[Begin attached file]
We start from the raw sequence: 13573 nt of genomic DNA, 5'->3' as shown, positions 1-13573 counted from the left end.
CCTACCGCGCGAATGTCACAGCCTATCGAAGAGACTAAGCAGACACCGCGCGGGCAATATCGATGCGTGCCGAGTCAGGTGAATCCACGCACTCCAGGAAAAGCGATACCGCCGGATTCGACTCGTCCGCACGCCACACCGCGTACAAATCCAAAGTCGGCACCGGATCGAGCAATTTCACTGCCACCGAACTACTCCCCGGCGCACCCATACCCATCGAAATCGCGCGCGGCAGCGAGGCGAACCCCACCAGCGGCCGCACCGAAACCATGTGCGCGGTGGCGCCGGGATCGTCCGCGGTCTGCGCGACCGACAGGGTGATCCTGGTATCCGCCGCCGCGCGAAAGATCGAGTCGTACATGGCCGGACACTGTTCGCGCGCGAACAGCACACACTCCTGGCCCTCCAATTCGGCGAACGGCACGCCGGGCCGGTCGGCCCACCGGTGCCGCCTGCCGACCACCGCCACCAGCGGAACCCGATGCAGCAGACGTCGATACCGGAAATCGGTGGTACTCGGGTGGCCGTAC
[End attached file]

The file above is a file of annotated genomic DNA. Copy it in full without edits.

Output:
We start from the raw sequence: 13573 nt of genomic DNA, 5'->3' as shown, positions 1-13573 counted from the left end.
CCTACCGCGCGAATGTCACAGCCTATCGAAGAGACTAAGCAGACACCGCGCGGGCAATATCGATGCGTGCCGAGTCAGGTGAATCCACGCACTCCAGGAAAAGCGATACCGCCGGATTCGACTCGTCCGCACGCCACACCGCGTACAAATCCAAAGTCGGCACCGGATCGAGCAATTTCACTGCCACCGAACTACTCCCCGGCGCACCCATACCCATCGAAATCGCGCGCGGCAGCGAGGCGAACCCCACCAGCGGCCGCACCGAAACCATGTGCGCGGTGGCGCCGGGATCGTCCGCGGTCTGCGCGACCGACAGGGTGATCCTGGTATCCGCCGCCGCGCGAAAGATCGAGTCGTACATGGCCGGACACTGTTCGCGCGCGAACAGCACACACTCCTGGCCCTCCAATTCGGCGAACGGCACGCCGGGCCGGTCGGCCCACCGGTGCCGCCTGCCGACCACCGCCACCAGCGGAACCCGATGCAGCAGACGTCGATACCGGAAATCGGTGGTACTCGGGTGGCCGTAC